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The association of ultrafiltration with the outcomes of cardiopulmonary bypass surgery in adults with cardiovascular disease: The result of a systematic review and meta-analysis

Mohammed Al-Sadawi

Department of Internal Medicine, SUNY Downstate Medical Center 450 Clarkson Ave, Brooklyn, NY, United States

E-mail : bhuvaneswari.bibleraaj@uhsm.nhs.uk

Farzane Saeidifard

Department of Internal Medicine, Lenox Hill Hospital, Northwell Health, Zucker School of Medicine 130 E 77th St, New York, NY United States

Romy Rodriguez Ortega

Department of Internal Medicine, SUNY Downstate Medical Center 450 Clarkson Ave, Brooklyn, NY, United States

Patricia Erwin

Division of Preventive Cardiology, Department of Cardiovascular Medicine, Mayo Clinic1st St SW, Rochester, MN, United States

Mohammad Abdallat

Department of Surgery, Brookdale University Hospital and Medical Center, United States

Falah Abu Hassan

Department of General Surgery, Princess of Wales hospital, Bridgend, CF31 1RQ, UK

Adam S Budzikowski

Division of Cardiovascular Medicine, Department of Medicine, SUNY Downstate Medical Center 450 Clarkson

DOI: 10.15761/JIC.1000293

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Abstract

Introduction: Previous studies have shown that ultrafiltration (UF) is associated with improved minor and major outcomes of cardiopulmonary bypass (CPB) by improving tissue perfusion as well as lowering the patient’s hematocrit and blood loss and finally reducing the mortality. This meta-analysis aimed to pool the data of the previous studies on the association between using UF in the perioperative period and clinical outcomes in adult patients undergoing CPB.

Methods: We searched Ovid MEDLINE, Ovid Embase Scopus, Web of Science, Google Scholar, and EBSCO CINAHL from inception up to June 29th, 2019. The studies that assessed the association of UF with the outcomes of CPB in adults were eligible for inclusion. We did not restrict the search to time or language. Two independent investigators screened the identified studies and extracted the data in duplicate. We analyzed sixteen different clinical outcomes. Heterogeneity was assessed using Cochrane collaboration tools.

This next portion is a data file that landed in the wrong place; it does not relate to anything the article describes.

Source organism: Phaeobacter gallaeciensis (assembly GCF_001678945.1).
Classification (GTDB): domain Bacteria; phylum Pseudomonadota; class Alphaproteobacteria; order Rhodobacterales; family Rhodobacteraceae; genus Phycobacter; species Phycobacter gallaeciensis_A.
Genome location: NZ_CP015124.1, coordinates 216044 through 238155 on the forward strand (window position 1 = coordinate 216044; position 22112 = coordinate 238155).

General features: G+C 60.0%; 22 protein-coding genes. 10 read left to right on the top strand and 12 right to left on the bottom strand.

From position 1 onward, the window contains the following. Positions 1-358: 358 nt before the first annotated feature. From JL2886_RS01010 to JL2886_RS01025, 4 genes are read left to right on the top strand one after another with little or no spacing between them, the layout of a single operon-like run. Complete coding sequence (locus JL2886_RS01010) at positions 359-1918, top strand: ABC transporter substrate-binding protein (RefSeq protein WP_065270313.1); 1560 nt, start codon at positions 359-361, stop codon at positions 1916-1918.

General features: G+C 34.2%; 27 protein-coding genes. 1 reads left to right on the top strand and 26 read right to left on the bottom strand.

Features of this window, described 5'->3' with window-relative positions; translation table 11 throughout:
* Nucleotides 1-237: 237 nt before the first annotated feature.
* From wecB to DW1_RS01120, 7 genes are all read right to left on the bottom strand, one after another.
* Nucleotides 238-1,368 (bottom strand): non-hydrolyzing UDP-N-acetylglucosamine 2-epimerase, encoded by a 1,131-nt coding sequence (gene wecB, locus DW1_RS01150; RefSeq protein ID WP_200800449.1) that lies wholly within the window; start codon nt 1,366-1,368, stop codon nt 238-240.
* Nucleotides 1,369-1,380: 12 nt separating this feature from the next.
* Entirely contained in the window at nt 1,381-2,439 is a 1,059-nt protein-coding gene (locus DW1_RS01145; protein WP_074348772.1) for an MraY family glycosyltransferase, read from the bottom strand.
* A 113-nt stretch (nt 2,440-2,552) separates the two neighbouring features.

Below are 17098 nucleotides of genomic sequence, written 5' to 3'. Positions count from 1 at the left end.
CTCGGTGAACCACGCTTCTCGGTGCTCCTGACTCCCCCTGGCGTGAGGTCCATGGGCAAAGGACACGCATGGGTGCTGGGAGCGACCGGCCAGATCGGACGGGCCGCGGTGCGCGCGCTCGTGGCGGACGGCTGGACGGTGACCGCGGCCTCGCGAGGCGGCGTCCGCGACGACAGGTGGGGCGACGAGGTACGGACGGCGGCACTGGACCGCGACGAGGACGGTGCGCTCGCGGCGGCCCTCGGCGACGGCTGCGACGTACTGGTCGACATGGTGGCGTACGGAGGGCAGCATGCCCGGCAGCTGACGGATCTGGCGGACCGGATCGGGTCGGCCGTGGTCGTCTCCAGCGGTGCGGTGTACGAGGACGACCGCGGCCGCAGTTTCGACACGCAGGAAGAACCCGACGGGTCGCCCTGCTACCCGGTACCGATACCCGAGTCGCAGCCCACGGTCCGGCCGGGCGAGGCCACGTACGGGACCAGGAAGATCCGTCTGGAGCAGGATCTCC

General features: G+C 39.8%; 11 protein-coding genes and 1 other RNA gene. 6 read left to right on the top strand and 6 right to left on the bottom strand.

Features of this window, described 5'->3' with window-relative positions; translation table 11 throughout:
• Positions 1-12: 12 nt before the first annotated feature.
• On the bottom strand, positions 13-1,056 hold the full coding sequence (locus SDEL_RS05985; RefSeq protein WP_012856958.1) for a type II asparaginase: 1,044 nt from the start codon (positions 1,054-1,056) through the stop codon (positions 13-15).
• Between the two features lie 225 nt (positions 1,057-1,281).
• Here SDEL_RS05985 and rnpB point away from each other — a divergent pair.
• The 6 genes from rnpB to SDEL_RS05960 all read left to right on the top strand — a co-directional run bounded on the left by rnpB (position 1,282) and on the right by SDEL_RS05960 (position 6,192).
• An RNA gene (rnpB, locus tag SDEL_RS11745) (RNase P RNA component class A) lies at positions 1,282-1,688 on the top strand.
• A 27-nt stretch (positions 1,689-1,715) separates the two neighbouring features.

Results: Primary search identified 1114 studies from which 22 studies with 8538 patients were found eligible for inclusion. Results showed a statistically significant reduction in perioperative bleeding (-107.59 (ml) CI [-179.01, -36.18]), red blood cell transfusion (-0.76 (unit/patient) CI [-1.02,-0.51]) and ICU length of stay (-0.16 (day) CI [-0.31,-0.01]) in the group with UF compared to the control group. Aortic cross-clamp time, CPB time, ventilation time, hospital length of stay, as well as number of myocardial infarctions, chest infection, perioperative arrhythmia, low cardiac output, stroke/TIA, acute renal failure, intra-aortic balloon pump, reoperation and mortality was not statistically different between the two groups (p=>0.05).

Conclusion: Using UF in adult patients undergoing CPB is associated with reduced perioperative bleeding, red blood cell transfusion, and ICU length of stay. However, the use of UF was not associated with the reduction of major cardiovascular outcomes.

Key words

Hemofiltration, ultrafiltration, cardiopulmonary bypass surgery, CABG, cardiac surgery, systematic review, meta-analysis

Introduction

Cardiopulmonary bypass (CPB) contributes to hemodilution, coagulation abnormalities, activation of inflammatory mediators, and as a result end-organ dysfunction in cardiac surgery [1]. This hemodilution occurs due to the use of priming solution that fills the circuit before perfusion begins, it can be further exacerbated using cardioplegia solution. Once CPD is discontinues this hemodiluted blood remain in the extracorporeal circuit and is slowly transfused back to the patient during or after aortic decannulation.